For much of the last decade, Mexico has been embroiled in a brutal war, inspired by numerous multi-billion international illegal drug industries. Major popular drugs include cocaine, meth, and marijuana. Not only do they have a popular market base in their country, they are also some of the biggest contributors to the American black market for drugs, especially marijuana, which was legalized in Colorado and Washington state in 2012.
The war on drugs, a popular term in the United States for the policy to combat drug use which then President Nixon implemented in the 1970s, has a much more different context in its nature, reports historians and legal experts on the world of pot use. In the western Mexican state of Michocoan, a three-way war is playing out. In Mexico, the Knights Templar drug cartel are feuding with local vigilantes who have banded together since violence spiraled out of control in the last six years. On the side of the vigilantes is the Mexican government and military. However, despite having common goals in their interests, the military has asked on numerous occasions for the vigilantes to step aside from the war. In response, vigilantes have continually backed their stance as protectors of their own towns and families.
On Saturday, the Knights Templar moved against the vigilantes, assailing them with gunfire. None of the vigilantes were hurt, but their leader reports that two Knights Templar soldiers were injured, forcing them to withdraw from the battle. The Knights Templar are reportedly notorious for their acts of murdering innocent men and women, staging kidnappings, and carrying out ransoms and extortion on many high-profile figures. The recent intensity and ramping up of violence and warfare comes on the heels of Joaquin “El Chapo” Guzmán’s arrest in February. He was the world’s most wanted criminal and drug-lord, beating out only Osama Bin Laden, infamous for planning the 9/11 attacks. Since his arrest, vigilantes, the government military, and innumerable drug cartels across Mexico have taken part of a natural power vacuum.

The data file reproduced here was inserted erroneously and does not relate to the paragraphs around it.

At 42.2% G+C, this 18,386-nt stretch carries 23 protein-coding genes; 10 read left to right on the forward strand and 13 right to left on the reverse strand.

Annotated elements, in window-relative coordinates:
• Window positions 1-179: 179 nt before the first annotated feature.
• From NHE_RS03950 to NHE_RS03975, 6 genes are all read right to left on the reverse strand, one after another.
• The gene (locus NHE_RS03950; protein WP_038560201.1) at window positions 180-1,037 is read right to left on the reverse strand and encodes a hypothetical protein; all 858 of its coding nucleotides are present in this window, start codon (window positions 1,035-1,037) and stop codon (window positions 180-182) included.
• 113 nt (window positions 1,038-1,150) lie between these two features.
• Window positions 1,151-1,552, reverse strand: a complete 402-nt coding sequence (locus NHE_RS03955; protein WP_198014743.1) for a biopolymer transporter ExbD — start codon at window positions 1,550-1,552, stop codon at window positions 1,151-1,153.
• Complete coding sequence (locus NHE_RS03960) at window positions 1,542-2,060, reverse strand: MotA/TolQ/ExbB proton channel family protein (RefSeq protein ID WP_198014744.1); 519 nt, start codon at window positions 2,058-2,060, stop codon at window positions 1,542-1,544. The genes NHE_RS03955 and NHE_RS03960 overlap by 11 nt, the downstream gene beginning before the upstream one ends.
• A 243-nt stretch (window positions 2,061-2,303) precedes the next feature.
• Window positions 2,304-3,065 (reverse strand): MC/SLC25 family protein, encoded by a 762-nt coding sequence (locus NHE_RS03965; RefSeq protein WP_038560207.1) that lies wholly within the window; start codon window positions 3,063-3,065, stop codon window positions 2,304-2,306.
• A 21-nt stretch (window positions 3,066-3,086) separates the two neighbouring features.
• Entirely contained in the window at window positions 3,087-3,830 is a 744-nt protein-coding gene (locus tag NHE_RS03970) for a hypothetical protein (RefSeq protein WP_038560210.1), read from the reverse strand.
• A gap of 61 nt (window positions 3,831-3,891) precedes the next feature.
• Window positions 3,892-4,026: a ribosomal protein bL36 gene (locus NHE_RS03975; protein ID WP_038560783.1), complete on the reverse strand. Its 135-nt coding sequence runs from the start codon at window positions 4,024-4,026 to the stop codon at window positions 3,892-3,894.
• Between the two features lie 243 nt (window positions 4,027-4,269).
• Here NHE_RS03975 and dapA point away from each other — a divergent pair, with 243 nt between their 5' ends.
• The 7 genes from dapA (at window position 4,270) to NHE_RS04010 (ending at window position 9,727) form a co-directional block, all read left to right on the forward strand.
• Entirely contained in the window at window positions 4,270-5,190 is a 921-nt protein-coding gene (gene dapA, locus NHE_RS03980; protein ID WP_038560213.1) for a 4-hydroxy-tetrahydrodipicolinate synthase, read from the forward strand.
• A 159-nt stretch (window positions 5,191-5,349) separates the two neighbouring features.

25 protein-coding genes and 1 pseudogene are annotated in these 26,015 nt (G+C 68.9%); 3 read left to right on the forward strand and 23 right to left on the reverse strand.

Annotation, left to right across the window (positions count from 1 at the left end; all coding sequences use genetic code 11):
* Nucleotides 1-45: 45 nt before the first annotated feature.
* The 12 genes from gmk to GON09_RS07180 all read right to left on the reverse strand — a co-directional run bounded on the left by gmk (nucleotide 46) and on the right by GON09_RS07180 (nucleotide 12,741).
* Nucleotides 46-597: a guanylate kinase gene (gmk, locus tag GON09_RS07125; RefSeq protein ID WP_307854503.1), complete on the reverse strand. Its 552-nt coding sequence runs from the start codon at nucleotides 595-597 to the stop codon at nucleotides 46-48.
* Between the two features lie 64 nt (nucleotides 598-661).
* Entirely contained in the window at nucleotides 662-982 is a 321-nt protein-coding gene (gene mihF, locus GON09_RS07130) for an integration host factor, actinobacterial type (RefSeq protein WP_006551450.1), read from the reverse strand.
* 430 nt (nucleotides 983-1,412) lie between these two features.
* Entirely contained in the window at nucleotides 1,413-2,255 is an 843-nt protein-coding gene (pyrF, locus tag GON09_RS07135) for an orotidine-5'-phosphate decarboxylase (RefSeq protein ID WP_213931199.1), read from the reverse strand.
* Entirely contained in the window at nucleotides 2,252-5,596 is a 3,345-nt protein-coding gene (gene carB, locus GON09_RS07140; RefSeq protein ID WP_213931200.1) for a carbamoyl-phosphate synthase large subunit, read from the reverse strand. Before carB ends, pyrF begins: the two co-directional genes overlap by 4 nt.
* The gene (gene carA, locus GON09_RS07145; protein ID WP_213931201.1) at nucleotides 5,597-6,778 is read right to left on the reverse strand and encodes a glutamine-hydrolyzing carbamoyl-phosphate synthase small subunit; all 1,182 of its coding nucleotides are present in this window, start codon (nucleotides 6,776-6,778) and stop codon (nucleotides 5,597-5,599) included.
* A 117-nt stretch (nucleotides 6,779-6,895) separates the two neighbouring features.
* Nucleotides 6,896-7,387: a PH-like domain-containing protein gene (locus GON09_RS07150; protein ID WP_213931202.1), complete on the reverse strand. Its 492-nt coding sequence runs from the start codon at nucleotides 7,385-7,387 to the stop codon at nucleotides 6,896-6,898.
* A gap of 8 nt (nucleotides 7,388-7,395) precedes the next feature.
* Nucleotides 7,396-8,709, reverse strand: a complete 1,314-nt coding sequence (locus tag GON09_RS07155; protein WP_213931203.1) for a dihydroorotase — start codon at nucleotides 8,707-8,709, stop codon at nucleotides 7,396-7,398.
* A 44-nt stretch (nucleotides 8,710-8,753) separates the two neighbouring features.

The Scope of Carnage in Mexico
Since the country’s war on drugs began, over 50,000 people have fallen victim to murderous shoot-outs, bombings, and mutilations. Reports from the northern section of the country claim that 49 decapitated bodies were found. The spate of violence has escalated to heights rarely seen elsewhere in the world, with Ciudad Juarez being deemed by most as being the most dangerous city in the world to live in. Those who operate in the realm of drug trafficking kill for a plethora of unknown reasons, but they are staged to be strewn across public bridges, inside restaurants, village neighborhoods, and public roadways. These actions, according to Mexican officials and local citizens, are meant to inspire fear across the country.
In Mexico, the term “War on Drugs” has wider, more dangerous implications than its American counterpart. Due to the legalization of recreational marijuana in Colorado and Washington, the consequences for possession and distributing the drug is starting to transform. However, University of California, Los Angeles (UCLA) professor Mark Kleiman tells proponents and opponents alike that legalization does not equate to a disappearance of America’s existing black market. The black market for drugs currently in existence in the United States is supplied by Mexico and their drug war.
If local growers in the southwest choose to take over the black market with their own product, the American and Mexican war on drugs poses the risk of overlapping, something being closely watched by the Drug Enforcement Administration (DEA) and public policy experts like Kleiman. Moreover, the legalization and taxation of marijuana does not shield people selling pot on the streets, as policymakers want all product to be taxed. For Mexico, however, the concern for the war that has claimed thousands of lives is much more concentrated, according to many who study the ongoing crisis. Although many families of the victims, as well as Michicoan vigilantes and the military, feel as if there is no end in sight, the operations that have captured numerous drug cartel leaders is a telling step in the direction the war is headed.
Opinion by Tyler Collins